Rumors about impending martial law also circulate, but the army says this option is not on the table. “The army chief and army’s senior leadership are committed to upholding the continuity of democracy,” the army’s spokesperson told Geo TV.
However, observers believe that despite the change of guard at the army’s top level – the retirement of Army Chief Gen. Qamar Javed Bajwa and the appointment of Gen. Asim Munir – the military’s institutional mentality and tactics remain unchanged.
“Civilian governments are just faces that keep changing; the real power holders are the same,” says journalist Hasan Ali of The Nation, calling the army “an institution that operates with complete impunity.”
Ali was among those picked up by the police in the midst of the “revolutionary” protests in Rawalpindi. A Punjab police officer brandished a pistol at him and ordered Ali to follow him towards General Headquarters (GHQ).
“I complied, and after walking a brief distance, a man in plainclothes forcefully grabbed me and started dragging me, ripping my shirt down,” Ali said.He said the policeman took him to a group of security personnel comprising Punjab police and plainclothes: “One smashed me on the right side of my skull with a stick.”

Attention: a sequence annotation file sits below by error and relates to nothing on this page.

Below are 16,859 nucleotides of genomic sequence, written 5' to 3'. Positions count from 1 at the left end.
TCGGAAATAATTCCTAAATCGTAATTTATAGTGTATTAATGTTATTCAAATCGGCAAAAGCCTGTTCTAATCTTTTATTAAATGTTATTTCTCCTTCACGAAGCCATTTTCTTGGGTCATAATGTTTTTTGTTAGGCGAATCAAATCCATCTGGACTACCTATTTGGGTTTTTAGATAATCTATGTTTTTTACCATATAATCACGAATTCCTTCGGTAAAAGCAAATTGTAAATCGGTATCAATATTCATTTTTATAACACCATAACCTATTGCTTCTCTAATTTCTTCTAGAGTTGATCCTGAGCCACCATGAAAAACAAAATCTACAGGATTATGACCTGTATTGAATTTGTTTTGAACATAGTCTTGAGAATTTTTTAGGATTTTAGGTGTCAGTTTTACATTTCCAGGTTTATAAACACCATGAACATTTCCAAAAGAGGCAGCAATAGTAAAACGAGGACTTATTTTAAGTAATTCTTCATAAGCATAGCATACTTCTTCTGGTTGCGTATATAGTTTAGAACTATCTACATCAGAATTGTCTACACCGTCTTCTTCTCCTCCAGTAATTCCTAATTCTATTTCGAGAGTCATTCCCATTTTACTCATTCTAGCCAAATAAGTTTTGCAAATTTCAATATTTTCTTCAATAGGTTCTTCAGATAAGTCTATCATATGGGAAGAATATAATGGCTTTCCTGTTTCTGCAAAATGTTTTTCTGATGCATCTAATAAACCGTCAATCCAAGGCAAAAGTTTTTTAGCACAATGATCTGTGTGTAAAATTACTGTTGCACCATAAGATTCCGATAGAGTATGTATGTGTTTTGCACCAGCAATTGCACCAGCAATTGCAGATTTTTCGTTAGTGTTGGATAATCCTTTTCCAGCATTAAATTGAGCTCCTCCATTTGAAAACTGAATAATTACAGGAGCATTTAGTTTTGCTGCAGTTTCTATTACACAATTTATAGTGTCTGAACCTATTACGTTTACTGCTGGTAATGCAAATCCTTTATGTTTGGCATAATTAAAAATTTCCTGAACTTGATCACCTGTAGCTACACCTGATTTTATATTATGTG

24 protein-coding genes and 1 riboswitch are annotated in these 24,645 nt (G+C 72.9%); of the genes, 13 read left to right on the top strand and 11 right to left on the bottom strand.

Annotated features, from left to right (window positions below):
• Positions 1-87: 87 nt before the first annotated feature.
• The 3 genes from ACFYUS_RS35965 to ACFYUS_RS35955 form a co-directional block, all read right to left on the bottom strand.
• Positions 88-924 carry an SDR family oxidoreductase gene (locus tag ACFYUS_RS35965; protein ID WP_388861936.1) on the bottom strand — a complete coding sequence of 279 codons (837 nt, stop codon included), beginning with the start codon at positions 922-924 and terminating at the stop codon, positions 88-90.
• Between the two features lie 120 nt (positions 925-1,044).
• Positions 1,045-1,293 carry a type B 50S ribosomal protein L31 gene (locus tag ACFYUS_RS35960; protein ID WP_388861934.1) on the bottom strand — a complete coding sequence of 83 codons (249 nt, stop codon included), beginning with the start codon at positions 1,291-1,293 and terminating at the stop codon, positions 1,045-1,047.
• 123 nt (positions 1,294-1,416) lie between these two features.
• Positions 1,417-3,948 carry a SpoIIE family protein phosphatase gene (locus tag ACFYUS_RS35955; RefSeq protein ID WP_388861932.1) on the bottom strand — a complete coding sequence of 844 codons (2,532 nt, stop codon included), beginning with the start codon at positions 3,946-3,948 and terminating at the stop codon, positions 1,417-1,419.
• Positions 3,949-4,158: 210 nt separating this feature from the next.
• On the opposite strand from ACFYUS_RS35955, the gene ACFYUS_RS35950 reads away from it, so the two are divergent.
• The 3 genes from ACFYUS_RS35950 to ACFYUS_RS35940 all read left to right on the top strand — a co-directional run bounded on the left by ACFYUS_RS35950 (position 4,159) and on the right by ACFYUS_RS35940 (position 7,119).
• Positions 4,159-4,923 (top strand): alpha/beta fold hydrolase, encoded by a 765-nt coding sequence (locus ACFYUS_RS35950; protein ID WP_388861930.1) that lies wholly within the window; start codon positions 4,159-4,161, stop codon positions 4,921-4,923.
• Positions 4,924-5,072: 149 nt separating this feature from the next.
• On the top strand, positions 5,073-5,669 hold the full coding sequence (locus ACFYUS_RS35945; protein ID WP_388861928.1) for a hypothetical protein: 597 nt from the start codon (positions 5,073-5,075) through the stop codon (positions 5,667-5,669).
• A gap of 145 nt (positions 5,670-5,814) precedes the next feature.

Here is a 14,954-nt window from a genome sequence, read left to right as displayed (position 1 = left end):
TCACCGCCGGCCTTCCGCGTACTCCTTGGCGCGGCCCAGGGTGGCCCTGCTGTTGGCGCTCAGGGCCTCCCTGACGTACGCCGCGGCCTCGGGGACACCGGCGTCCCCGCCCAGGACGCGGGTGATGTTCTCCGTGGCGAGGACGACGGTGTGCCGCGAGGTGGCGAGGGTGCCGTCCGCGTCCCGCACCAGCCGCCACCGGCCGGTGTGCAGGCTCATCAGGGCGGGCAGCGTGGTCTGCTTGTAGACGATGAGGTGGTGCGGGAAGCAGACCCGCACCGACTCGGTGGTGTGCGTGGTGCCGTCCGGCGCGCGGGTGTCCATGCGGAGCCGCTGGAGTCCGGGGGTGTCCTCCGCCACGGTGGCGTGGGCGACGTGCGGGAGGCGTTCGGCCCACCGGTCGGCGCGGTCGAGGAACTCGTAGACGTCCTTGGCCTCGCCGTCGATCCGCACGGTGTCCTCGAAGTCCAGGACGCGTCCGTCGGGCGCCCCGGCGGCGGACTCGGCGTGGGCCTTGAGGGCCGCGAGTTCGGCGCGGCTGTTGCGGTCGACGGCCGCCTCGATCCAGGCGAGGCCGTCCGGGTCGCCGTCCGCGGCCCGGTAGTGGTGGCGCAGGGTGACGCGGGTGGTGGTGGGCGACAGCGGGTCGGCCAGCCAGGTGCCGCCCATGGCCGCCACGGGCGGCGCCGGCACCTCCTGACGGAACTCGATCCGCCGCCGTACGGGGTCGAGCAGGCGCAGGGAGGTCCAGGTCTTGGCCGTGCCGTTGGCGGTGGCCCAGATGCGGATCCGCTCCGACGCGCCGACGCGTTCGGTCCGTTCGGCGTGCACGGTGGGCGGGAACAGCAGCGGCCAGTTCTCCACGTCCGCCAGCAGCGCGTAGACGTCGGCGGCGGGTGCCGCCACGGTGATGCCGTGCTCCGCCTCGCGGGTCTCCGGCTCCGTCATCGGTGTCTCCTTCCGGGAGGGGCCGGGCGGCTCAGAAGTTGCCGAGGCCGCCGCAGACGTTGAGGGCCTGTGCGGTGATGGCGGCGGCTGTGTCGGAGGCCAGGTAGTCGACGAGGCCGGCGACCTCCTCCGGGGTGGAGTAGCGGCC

A plainclothes officer tossed Ali into the police van and took him to the nearest police station. When Ali asked for an explanation, the officer said he had seen him chanting slogans. Ali denies these allegations. At the police station, Ali explained his side of the story and showed his press credentials to the inspecting officer. The response, he says, was: “Main aap ko laya hoon?…na hi mujhe aap ko chornay ka ikhtiyaar hai.” (Did I bring you here?… Neither do I have the authority to release you). An unidentified individual then took Ali and four other detainees to the top floor of the police station, confiscated their phones, and locked them up. Ali could reach out using a small phone hidden on his person, which he used to text his parents. After securing his release, Ali returned with a lawyer for the others, but they were missing. Within hours of Imran Khan’s arrest, the government blocked Twitter, Facebook, and YouTube “indefinitely” in an attempt to combat “lies and propaganda” being spewed on social media by Khan’s party.